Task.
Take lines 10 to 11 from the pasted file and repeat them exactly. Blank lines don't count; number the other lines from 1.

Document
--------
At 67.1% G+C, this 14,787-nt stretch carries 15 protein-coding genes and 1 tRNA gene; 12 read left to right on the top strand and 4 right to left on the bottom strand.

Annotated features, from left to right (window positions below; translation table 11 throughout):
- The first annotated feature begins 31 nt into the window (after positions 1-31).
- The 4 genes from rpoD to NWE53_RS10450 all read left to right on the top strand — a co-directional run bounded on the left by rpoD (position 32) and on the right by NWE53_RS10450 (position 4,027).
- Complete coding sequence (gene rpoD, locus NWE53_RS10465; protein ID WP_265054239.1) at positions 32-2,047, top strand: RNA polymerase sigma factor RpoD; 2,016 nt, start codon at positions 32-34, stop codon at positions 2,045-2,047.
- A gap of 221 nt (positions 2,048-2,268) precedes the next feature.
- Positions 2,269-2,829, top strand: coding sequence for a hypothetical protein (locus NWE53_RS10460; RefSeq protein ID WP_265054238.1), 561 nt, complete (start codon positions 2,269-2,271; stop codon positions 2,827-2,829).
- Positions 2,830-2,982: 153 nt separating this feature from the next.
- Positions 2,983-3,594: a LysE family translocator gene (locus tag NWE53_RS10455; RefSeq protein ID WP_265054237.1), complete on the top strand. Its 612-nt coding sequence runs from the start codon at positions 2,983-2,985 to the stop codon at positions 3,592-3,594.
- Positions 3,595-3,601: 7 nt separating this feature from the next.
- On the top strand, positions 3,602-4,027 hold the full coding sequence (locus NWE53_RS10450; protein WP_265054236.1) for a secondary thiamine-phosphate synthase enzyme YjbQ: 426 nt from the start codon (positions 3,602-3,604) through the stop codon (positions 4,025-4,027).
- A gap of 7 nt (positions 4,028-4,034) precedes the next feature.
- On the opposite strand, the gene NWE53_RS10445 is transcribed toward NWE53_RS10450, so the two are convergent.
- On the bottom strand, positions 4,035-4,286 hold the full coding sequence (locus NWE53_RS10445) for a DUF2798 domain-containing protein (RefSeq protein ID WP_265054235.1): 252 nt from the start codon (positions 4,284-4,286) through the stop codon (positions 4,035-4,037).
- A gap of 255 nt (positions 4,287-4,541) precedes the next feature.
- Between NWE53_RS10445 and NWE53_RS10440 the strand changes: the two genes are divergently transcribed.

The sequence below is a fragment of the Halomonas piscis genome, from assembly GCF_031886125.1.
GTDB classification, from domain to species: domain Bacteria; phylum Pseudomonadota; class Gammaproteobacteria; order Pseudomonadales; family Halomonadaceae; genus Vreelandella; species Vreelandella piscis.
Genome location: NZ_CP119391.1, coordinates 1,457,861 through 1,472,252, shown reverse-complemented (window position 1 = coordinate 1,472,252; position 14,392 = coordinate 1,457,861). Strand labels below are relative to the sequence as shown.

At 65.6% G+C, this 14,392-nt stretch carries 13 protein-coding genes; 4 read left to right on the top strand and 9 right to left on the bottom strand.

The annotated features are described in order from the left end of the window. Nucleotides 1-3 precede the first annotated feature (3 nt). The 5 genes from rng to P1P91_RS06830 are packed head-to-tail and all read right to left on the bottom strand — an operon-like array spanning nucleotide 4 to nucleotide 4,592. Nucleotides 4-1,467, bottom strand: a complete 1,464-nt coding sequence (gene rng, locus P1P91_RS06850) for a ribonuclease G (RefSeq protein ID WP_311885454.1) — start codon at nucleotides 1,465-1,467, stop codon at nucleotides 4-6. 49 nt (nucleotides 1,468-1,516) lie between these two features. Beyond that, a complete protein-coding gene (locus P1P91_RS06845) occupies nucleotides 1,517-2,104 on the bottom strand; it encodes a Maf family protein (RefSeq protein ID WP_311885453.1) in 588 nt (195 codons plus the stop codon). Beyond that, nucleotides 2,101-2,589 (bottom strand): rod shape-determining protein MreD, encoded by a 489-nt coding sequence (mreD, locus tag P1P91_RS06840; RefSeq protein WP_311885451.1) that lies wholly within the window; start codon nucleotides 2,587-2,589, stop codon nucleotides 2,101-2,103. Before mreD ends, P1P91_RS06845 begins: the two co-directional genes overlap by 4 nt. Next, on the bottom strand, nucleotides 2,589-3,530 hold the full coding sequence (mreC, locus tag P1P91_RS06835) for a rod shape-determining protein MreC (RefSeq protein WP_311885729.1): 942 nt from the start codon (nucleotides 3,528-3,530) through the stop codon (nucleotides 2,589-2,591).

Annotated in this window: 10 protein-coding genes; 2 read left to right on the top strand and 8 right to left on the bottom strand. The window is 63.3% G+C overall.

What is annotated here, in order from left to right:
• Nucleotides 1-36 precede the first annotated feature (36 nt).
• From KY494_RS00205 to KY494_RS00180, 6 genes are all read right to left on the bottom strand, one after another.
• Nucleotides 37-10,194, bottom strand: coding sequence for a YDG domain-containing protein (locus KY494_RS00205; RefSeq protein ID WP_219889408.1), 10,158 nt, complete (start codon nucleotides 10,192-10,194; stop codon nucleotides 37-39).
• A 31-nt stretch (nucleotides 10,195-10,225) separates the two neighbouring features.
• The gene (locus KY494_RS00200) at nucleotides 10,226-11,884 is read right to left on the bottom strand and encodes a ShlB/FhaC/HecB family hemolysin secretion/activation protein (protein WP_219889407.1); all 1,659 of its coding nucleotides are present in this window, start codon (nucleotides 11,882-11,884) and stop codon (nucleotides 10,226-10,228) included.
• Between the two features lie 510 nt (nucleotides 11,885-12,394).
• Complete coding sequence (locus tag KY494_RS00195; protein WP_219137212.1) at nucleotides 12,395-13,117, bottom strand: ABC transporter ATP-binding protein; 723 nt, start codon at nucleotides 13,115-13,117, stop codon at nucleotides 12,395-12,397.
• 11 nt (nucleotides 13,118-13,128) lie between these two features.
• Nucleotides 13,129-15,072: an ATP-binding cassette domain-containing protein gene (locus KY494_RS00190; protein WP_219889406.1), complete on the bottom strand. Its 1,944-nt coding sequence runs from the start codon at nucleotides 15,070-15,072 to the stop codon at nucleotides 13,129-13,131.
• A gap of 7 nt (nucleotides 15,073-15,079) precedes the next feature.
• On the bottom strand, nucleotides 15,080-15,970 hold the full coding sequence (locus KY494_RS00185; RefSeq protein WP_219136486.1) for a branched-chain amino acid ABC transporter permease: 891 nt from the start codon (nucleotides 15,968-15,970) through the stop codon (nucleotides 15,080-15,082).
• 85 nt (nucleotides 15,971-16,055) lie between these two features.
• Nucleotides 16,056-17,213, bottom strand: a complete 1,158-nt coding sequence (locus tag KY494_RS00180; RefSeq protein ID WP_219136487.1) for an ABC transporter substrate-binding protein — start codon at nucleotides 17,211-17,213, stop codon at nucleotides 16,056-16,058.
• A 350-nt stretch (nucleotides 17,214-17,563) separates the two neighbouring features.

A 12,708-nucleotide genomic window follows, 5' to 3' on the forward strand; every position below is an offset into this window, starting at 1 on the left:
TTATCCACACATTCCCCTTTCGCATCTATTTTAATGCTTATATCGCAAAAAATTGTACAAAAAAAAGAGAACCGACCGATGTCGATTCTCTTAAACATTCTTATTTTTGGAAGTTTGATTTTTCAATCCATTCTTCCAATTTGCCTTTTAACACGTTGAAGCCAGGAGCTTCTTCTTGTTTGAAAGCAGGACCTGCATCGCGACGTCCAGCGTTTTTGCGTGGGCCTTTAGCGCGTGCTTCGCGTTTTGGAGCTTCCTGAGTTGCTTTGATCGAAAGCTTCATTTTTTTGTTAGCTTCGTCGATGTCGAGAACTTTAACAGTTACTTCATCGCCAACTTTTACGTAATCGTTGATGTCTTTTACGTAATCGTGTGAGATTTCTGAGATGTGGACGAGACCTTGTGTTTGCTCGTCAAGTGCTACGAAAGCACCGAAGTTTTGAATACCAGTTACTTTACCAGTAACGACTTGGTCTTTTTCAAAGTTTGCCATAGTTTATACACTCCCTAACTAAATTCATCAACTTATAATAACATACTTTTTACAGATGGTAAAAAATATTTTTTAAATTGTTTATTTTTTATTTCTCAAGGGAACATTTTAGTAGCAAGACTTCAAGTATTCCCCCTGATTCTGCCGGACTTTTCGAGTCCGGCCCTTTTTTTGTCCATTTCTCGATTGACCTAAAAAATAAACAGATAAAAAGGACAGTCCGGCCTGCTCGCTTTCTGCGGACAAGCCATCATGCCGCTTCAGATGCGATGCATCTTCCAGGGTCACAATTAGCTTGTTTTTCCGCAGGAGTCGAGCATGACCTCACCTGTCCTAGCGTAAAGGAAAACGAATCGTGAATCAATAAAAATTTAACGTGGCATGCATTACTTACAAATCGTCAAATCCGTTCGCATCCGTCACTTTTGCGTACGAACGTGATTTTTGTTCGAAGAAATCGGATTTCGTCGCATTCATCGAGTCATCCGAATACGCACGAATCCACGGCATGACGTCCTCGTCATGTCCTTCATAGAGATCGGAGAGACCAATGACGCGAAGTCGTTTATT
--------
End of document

- Positions 3,595-3,601: 7 nt separating this feature from the next.
- On the top strand, positions 3,602-4,027 hold the full coding sequence (locus NWE53_RS10450; protein WP_265054236.1) for a secondary thiamine-phosphate synthase enzyme YjbQ: 426 nt from the start codon (positions 3,602-3,604) through the stop codon (positions 4,025-4,027).